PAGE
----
Houstonians Helping East Coast Hurricane Victims

East Coast residents, who had to evacuate due to Hurricane Irene, are receiving lots of help from the Red Cross this week. At least one of those workers is a volunteer from right here in Houston. Bill Stamps spoke with her by phone as she tries to help get things back to normal over there.

Houston and Galveston residents know firsthand how much help the Red Cross can provide after a hurricane or other natural disaster. In the wake of Hurricane Ike, more than a thousand Red Cross volunteers were in this area helping in the relief effort.

Well the same thing is going on right now in New Jersey. That’s where Houston’s Harriet Halkyard is helping organize a shelter:

"To make sure that the drivers of the emergency response vehicles get up there with the food and staff and that we can do it. So I’m not serving food so to speak, but I’m making sure we get food in the right place, at the right time."

Halkyard has been a Red Cross volunteer for years and often travels to other states when there’s a need. She recently went to Alabama to help tornado victims. Some say people like her are society’s real heroes. But Halkyer believes lots of people would help out of they could.

"Everbody does something. There’s a load of people in Houston I know right now that just aren’t able to get away and do something, because they’re looking after children or they’re earning money to feed the family. So nobody is lucky enough like I am that I can go away and my husband will support me, so I can get away and do this."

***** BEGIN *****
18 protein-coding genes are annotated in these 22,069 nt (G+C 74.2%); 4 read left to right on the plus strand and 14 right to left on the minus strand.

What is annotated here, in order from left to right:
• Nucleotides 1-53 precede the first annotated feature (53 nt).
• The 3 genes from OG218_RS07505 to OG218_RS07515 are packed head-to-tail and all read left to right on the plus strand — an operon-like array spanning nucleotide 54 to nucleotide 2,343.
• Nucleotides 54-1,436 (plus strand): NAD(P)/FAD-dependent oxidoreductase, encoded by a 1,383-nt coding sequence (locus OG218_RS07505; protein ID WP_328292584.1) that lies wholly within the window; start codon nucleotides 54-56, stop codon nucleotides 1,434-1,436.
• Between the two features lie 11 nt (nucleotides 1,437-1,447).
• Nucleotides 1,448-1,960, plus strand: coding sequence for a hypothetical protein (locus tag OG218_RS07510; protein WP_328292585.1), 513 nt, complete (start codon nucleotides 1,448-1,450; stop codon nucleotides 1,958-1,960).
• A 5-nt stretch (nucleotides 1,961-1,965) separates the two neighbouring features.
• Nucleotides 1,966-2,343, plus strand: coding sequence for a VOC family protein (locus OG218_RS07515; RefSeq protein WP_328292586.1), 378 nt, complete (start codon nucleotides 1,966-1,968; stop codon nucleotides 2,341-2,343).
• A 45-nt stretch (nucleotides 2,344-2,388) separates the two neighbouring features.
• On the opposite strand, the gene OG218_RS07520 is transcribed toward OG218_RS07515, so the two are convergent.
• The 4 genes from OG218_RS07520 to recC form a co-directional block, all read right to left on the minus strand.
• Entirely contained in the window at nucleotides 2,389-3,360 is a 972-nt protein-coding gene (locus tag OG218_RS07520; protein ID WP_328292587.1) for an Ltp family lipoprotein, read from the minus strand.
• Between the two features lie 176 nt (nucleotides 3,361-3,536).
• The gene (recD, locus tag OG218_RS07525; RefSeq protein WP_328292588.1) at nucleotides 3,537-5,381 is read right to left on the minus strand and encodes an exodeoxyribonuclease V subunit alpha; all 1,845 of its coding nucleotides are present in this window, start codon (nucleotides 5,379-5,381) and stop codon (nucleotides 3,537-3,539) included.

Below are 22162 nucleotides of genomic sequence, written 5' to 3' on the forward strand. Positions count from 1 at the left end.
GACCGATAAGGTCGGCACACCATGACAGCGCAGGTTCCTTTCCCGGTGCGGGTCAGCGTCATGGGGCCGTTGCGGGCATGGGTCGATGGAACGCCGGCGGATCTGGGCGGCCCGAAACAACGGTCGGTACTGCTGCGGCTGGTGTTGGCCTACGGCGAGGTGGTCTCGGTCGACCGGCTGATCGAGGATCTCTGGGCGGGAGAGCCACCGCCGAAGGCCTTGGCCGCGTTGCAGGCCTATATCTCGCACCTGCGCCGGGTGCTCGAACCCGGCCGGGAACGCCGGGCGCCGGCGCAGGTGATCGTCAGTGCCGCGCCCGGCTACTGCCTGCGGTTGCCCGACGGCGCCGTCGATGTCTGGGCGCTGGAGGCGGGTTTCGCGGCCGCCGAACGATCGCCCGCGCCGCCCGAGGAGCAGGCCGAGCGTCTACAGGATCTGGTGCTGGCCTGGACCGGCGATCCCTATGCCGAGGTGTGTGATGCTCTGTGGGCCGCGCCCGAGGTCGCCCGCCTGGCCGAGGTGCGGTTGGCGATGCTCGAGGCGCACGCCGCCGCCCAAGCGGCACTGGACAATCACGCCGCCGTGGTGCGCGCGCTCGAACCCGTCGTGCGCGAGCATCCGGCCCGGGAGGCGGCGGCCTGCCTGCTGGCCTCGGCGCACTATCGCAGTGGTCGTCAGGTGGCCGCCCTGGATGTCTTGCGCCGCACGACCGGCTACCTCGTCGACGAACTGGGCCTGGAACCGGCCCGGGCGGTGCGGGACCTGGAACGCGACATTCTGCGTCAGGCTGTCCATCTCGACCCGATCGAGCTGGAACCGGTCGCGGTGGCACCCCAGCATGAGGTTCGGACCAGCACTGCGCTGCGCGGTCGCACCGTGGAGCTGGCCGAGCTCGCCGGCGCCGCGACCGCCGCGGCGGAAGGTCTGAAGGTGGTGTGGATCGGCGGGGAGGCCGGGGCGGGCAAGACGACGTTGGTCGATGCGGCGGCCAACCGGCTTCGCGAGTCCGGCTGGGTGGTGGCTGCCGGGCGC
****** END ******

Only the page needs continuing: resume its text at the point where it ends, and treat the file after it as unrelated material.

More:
Anyone can be a Red Cross volunteer but those with the most responsibility, like Halkyard, have taken training classes.

Denise Bishop is the communications director for the Greater Houston Area Red Cross. She says her volunteers come from all walks of life.

"Some of these people are retired, but a lot of thee people work full time and many of them, believe it or not, take vacation time to do this, which is pretty amazing."

So why do they do it? I asked Halkyard what makes her want to fly to another city and help out people she’s never met before and will probably never see again.

"I was in the gas station the other day and I needed change for a dollar and this guy game me the coins, but he wouldn’t accept my dollar. And I know that man had not as much money as I did overall, but he said, 'oh just pay it back somewhere.' In life you just pay back what you can all around in circles, you know. What you give, you get back."